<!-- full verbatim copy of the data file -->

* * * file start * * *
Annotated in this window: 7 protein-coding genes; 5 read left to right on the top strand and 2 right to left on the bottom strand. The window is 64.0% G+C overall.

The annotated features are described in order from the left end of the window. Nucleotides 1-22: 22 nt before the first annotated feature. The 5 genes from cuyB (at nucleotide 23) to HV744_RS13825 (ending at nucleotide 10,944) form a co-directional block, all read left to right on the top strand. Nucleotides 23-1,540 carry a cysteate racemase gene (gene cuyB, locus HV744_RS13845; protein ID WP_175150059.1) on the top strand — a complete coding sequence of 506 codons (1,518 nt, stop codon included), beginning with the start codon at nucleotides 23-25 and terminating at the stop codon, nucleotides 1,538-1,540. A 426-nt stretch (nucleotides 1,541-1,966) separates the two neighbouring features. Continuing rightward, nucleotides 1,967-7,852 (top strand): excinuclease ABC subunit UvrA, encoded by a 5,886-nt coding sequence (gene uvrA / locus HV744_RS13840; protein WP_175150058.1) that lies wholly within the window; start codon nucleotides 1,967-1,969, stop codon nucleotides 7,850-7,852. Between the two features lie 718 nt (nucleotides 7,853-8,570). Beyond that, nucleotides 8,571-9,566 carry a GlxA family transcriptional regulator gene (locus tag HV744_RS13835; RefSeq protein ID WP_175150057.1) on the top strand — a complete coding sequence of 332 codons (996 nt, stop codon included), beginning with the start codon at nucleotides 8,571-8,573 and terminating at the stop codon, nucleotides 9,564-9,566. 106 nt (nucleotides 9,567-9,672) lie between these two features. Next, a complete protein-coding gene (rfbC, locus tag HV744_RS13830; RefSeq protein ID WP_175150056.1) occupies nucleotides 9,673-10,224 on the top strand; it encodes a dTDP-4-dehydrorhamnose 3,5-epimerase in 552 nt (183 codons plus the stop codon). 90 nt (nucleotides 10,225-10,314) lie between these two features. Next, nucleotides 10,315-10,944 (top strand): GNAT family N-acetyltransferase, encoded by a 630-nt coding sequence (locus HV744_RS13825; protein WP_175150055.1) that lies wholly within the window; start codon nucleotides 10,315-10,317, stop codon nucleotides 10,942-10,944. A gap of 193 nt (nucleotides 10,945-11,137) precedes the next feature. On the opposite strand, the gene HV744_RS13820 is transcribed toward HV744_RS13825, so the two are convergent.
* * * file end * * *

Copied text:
Annotated in this window: 7 protein-coding genes; 5 read left to right on the top strand and 2 right to left on the bottom strand. The window is 64.0% G+C overall.

The annotated features are described in order from the left end of the window. Nucleotides 1-22: 22 nt before the first annotated feature. The 5 genes from cuyB (at nucleotide 23) to HV744_RS13825 (ending at nucleotide 10,944) form a co-directional block, all read left to right on the top strand. Nucleotides 23-1,540 carry a cysteate racemase gene (gene cuyB, locus HV744_RS13845; protein ID WP_175150059.1) on the top strand — a complete coding sequence of 506 codons (1,518 nt, stop codon included), beginning with the start codon at nucleotides 23-25 and terminating at the stop codon, nucleotides 1,538-1,540. A 426-nt stretch (nucleotides 1,541-1,966) separates the two neighbouring features. Continuing rightward, nucleotides 1,967-7,852 (top strand): excinuclease ABC subunit UvrA, encoded by a 5,886-nt coding sequence (gene uvrA / locus HV744_RS13840; protein WP_175150058.1) that lies wholly within the window; start codon nucleotides 1,967-1,969, stop codon nucleotides 7,850-7,852. Between the two features lie 718 nt (nucleotides 7,853-8,570). Beyond that, nucleotides 8,571-9,566 carry a GlxA family transcriptional regulator gene (locus tag HV744_RS13835; RefSeq protein ID WP_175150057.1) on the top strand — a complete coding sequence of 332 codons (996 nt, stop codon included), beginning with the start codon at nucleotides 8,571-8,573 and terminating at the stop codon, nucleotides 9,564-9,566. 106 nt (nucleotides 9,567-9,672) lie between these two features. Next, a complete protein-coding gene (rfbC, locus tag HV744_RS13830; RefSeq protein ID WP_175150056.1) occupies nucleotides 9,673-10,224 on the top strand; it encodes a dTDP-4-dehydrorhamnose 3,5-epimerase in 552 nt (183 codons plus the stop codon). 90 nt (nucleotides 10,225-10,314) lie between these two features. Next, nucleotides 10,315-10,944 (top strand): GNAT family N-acetyltransferase, encoded by a 630-nt coding sequence (locus HV744_RS13825; protein WP_175150055.1) that lies wholly within the window; start codon nucleotides 10,315-10,317, stop codon nucleotides 10,942-10,944. A gap of 193 nt (nucleotides 10,945-11,137) precedes the next feature. On the opposite strand, the gene HV744_RS13820 is transcribed toward HV744_RS13825, so the two are convergent.